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AI Commission Final Report Confirms U.S. Lagging

September 28, 2021 by Kate Michael
AI Commission Final Report Confirms U.S. Lagging
Yll Bajraktari, executive director of the National Security Commission on Artificial Intelligence (Screen grab from Youtube)

WASHINGTON — To keep up with technological advancements and provide for enhanced national security, the National Security Commission on Artificial Intelligence was created. Its purpose was to make recommendations to the president and Congress that would “advance the development of artificial intelligence, machine learning, and associated technologies to comprehensively address the national security and defense needs of the United States.” 

In March of this year, NSCAI issued its final report concluding that the U.S. is not sufficiently prepared to defend or compete against China, and to some extent Russia, in AI.

“We believe the U.S. has the advantage in AI-related hardware and high-end semiconductor capabilities, advantage over algorithms, and in people… universities and companies still attract top researchers. But China invests aggressively and has the advantage of integration,” Yll Bajraktari, executive director of the NSCAI recently told the Wilson Center.

“They have a strategy pushing — in addition to civilian — military integration,” he warned. “The effort and attention they are putting across all these areas means they might take leadership in AI in less than two years.”

This could be problematic depending on how countries choose to use AI. 

Bajraktari said the commission’s final report provided not only high-level suggestions for advancing AI, but also deeper recommendations on national security implementation and putting “AI at the center of what we do on a daily basis.”

As the commission prepares to dismantle on Oct. 1, he summarized its findings in four main areas: leadership, human talent, supply chains, and research. 

“How we organize and push these [recommendations] from top to bottom really matters,” Bajraktari explained. “We need to… prepare ourselves better to use AI not just for mundane and bureaucratic elements and other administrative and logistics pieces… but for sensing and understanding, and to be ahead by seeing patterns and observing situations.”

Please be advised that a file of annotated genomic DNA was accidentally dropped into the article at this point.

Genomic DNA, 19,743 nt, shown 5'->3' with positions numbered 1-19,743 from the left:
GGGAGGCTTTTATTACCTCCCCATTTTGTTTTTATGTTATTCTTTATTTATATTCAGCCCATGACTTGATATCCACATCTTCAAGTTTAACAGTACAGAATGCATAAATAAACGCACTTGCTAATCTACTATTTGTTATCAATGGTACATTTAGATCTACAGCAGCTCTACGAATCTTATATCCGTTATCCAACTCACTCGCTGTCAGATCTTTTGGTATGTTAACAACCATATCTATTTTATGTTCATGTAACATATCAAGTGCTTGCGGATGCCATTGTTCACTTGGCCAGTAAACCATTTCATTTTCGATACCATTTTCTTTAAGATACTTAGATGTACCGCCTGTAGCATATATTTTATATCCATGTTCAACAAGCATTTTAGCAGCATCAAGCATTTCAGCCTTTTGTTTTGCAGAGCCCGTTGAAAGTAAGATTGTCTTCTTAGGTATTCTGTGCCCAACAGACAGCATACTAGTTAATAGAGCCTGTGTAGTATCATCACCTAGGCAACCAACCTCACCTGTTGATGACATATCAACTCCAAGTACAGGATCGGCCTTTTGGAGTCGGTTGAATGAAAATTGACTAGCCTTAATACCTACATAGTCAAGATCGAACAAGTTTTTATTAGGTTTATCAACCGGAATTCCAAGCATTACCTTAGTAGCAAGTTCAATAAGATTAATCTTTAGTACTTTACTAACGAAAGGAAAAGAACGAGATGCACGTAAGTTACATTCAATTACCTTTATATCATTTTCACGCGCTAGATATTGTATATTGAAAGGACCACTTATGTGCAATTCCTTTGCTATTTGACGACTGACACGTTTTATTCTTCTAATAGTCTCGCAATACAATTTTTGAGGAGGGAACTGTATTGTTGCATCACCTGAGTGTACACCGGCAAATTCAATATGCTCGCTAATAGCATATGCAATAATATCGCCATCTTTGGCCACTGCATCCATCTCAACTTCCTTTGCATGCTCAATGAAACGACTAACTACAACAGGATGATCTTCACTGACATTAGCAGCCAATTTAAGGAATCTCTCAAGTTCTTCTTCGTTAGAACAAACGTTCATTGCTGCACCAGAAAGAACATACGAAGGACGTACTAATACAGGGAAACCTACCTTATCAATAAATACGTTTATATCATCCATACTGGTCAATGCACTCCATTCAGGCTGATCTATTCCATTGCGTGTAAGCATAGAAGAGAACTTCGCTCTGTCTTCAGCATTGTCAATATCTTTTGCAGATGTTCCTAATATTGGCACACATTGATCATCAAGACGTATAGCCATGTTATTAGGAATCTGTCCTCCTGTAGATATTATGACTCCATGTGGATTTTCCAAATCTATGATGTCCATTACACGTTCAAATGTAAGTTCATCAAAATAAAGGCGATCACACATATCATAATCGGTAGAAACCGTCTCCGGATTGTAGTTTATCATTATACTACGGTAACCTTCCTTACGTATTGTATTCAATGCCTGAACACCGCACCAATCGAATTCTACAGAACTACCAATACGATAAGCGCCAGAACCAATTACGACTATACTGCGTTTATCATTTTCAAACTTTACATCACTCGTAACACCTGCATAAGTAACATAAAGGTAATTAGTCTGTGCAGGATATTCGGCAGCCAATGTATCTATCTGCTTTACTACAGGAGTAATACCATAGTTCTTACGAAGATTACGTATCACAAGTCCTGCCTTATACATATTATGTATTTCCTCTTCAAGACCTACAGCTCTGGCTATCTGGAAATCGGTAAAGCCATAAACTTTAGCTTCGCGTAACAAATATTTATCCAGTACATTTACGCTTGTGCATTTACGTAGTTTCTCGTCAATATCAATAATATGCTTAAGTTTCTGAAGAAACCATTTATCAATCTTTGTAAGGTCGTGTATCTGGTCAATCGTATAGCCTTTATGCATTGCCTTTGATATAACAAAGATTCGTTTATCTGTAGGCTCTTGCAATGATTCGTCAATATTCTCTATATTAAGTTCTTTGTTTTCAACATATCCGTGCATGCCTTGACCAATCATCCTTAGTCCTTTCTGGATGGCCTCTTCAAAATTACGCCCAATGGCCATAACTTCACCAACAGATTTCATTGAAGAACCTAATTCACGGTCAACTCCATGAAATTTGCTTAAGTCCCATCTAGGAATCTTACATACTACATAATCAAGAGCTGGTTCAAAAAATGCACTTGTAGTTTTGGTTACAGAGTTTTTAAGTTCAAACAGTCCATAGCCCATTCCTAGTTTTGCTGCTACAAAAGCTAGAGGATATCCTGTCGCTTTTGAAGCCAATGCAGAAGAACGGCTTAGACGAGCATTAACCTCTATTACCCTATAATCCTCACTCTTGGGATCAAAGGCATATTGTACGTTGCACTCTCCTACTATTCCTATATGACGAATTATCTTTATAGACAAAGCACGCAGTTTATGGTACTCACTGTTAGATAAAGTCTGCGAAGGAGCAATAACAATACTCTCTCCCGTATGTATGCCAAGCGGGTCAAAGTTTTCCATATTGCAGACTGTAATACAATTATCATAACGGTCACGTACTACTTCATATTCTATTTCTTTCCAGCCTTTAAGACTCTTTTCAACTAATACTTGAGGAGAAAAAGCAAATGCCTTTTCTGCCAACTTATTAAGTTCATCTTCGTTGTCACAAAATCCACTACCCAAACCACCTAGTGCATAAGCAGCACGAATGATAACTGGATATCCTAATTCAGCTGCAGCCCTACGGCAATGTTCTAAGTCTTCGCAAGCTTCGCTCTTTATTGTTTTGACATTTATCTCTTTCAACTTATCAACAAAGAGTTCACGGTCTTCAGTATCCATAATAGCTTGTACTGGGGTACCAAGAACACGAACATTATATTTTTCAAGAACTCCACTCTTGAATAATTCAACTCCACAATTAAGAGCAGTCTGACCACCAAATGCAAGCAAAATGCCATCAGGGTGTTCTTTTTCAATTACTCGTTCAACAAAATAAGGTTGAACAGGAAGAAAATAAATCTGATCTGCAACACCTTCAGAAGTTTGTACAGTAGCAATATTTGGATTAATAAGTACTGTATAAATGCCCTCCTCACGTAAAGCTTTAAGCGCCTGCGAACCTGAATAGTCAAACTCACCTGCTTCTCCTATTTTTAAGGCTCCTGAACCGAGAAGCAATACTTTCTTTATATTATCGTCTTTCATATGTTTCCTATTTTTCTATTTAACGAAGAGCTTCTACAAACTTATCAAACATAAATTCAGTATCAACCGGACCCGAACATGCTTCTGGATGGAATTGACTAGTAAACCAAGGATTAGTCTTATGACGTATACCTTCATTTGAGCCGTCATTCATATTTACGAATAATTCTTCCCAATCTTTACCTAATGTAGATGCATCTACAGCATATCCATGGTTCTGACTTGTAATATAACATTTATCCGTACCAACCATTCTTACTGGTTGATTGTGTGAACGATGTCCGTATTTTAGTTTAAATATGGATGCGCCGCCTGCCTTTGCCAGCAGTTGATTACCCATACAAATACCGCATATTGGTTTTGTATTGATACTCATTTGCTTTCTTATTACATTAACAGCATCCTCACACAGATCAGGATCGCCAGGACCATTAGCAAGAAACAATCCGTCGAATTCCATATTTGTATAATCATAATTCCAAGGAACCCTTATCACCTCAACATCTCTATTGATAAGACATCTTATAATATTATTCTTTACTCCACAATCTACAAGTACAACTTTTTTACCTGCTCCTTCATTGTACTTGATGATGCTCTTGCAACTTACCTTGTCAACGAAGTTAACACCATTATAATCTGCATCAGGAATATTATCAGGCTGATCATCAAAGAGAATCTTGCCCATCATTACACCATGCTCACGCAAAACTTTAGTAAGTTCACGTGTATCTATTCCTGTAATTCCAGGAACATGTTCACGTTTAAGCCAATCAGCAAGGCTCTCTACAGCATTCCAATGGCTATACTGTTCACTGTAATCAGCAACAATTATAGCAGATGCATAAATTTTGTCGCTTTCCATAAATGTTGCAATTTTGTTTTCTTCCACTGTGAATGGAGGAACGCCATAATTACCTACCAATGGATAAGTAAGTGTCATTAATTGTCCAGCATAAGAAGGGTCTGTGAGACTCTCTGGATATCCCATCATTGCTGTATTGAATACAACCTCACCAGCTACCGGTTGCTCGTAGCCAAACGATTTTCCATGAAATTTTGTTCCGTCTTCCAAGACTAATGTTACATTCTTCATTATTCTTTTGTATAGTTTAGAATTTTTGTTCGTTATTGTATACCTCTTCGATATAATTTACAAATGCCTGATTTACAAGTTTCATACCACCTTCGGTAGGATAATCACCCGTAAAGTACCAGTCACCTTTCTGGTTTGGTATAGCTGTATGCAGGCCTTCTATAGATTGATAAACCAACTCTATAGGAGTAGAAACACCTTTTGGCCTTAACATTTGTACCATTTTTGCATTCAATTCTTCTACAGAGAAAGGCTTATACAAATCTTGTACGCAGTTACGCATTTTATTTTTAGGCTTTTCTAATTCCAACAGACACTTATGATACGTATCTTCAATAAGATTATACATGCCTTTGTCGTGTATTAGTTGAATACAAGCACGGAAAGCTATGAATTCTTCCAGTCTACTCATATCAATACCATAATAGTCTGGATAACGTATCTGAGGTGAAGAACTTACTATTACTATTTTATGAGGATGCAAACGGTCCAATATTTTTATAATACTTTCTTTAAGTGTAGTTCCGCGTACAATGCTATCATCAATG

He also focused on developing the workforce of an advanced AI industry. 

“People matter,” he said. “This is not only about AI, but also about cultivating a domestic pool.” 

In addition to encouraging Americans to study and plan for careers in this field, he added, “We need to be creating a pathway for highly talented immigrants to stay in the country for this work.”

But Bajraktari said that it isn’t only a potential lack of human capital that could derail U.S. AI dominance. Semiconductors and other high-end processors and computational materials are needed in the technology supply chain, and those are increasingly hard to come by without the right partners. 

“We’re facing shortages everywhere,” said Bajraktari, though creating and maintaining partnerships with critical allies, like with Taiwan for semiconductor manufacturing, our technical alliance with India, and EU/U.S. tech and trade dialogues are among the strategies to mitigate this.

And while investing in research is paramount, Bajraktari suggested that even with a continued national focus on R&D, “working with like-minded allies and partners” is essential despite the fact that “there is [currently] no simple institution through which the U.S. can engage our partners.”

“On all categories, from preparation, to decision-making, to execution — we need all allies to be interoperable for computing and streamlining of the process… and to establish principles consistent with democratic values,” he said. 

While it may be a challenge for the U.S. to encourage multilateral partnerships on these sensitive issues, cooperation beyond joint research and information sharing could result in standards of technical compliance, increased funding for research and technical means, and a greater ethical and responsible use of AI across the world.

For example, AI can be used to give warfighters sense and preparedness options faster — but with an agreement that it will ultimately be left up to human commanders to make decisions — or AI can be allowed to deploy nuclear weapons, which will impact crisis stability.

“Some countries like Russia and China are more willing to use these systems without testing or following norms or laws,” Bajraktari said, which raises a lot of questions about privacy, civil liberties, and safety. “We need to provide an alternative model to China and Russia based on democratic values and norms.” 

“We need to discuss how AI can support unmanned and autonomous operations, making our posture more effective, but also more sustainable,” said Bajraktari, warning, “DOD needs to be ready by 2025.”

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